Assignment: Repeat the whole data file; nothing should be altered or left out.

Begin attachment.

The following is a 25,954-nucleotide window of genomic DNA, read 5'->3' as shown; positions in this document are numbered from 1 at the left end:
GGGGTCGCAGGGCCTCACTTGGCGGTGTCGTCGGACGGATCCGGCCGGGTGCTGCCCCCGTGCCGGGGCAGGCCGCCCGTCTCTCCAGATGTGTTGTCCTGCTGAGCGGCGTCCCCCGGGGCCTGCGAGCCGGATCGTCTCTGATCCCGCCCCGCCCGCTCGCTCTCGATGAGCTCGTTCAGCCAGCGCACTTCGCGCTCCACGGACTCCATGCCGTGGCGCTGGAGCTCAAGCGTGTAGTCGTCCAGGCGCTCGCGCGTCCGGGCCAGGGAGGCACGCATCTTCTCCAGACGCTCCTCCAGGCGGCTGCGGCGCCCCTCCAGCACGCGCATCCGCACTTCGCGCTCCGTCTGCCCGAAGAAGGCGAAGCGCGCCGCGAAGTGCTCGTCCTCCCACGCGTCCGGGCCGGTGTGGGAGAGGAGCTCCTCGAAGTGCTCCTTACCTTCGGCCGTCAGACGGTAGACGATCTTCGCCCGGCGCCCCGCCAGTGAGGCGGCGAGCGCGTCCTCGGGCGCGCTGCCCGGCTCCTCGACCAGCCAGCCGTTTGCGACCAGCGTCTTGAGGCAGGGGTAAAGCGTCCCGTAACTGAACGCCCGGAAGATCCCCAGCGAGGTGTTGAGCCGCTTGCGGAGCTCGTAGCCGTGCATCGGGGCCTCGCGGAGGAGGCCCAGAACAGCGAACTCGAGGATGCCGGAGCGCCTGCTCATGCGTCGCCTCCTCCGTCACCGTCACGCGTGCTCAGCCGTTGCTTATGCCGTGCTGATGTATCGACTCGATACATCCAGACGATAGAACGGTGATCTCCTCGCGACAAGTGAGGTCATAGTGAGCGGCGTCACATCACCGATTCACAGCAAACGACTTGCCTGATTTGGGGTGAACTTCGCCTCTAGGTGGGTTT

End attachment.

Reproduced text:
The following is a 25,954-nucleotide window of genomic DNA, read 5'->3' as shown; positions in this document are numbered from 1 at the left end:
GGGGTCGCAGGGCCTCACTTGGCGGTGTCGTCGGACGGATCCGGCCGGGTGCTGCCCCCGTGCCGGGGCAGGCCGCCCGTCTCTCCAGATGTGTTGTCCTGCTGAGCGGCGTCCCCCGGGGCCTGCGAGCCGGATCGTCTCTGATCCCGCCCCGCCCGCTCGCTCTCGATGAGCTCGTTCAGCCAGCGCACTTCGCGCTCCACGGACTCCATGCCGTGGCGCTGGAGCTCAAGCGTGTAGTCGTCCAGGCGCTCGCGCGTCCGGGCCAGGGAGGCACGCATCTTCTCCAGACGCTCCTCCAGGCGGCTGCGGCGCCCCTCCAGCACGCGCATCCGCACTTCGCGCTCCGTCTGCCCGAAGAAGGCGAAGCGCGCCGCGAAGTGCTCGTCCTCCCACGCGTCCGGGCCGGTGTGGGAGAGGAGCTCCTCGAAGTGCTCCTTACCTTCGGCCGTCAGACGGTAGACGATCTTCGCCCGGCGCCCCGCCAGTGAGGCGGCGAGCGCGTCCTCGGGCGCGCTGCCCGGCTCCTCGACCAGCCAGCCGTTTGCGACCAGCGTCTTGAGGCAGGGGTAAAGCGTCCCGTAACTGAACGCCCGGAAGATCCCCAGCGAGGTGTTGAGCCGCTTGCGGAGCTCGTAGCCGTGCATCGGGGCCTCGCGGAGGAGGCCCAGAACAGCGAACTCGAGGATGCCGGAGCGCCTGCTCATGCGTCGCCTCCTCCGTCACCGTCACGCGTGCTCAGCCGTTGCTTATGCCGTGCTGATGTATCGACTCGATACATCCAGACGATAGAACGGTGATCTCCTCGCGACAAGTGAGGTCATAGTGAGCGGCGTCACATCACCGATTCACAGCAAACGACTTGCCTGATTTGGGGTGAACTTCGCCTCTAGGTGGGTTT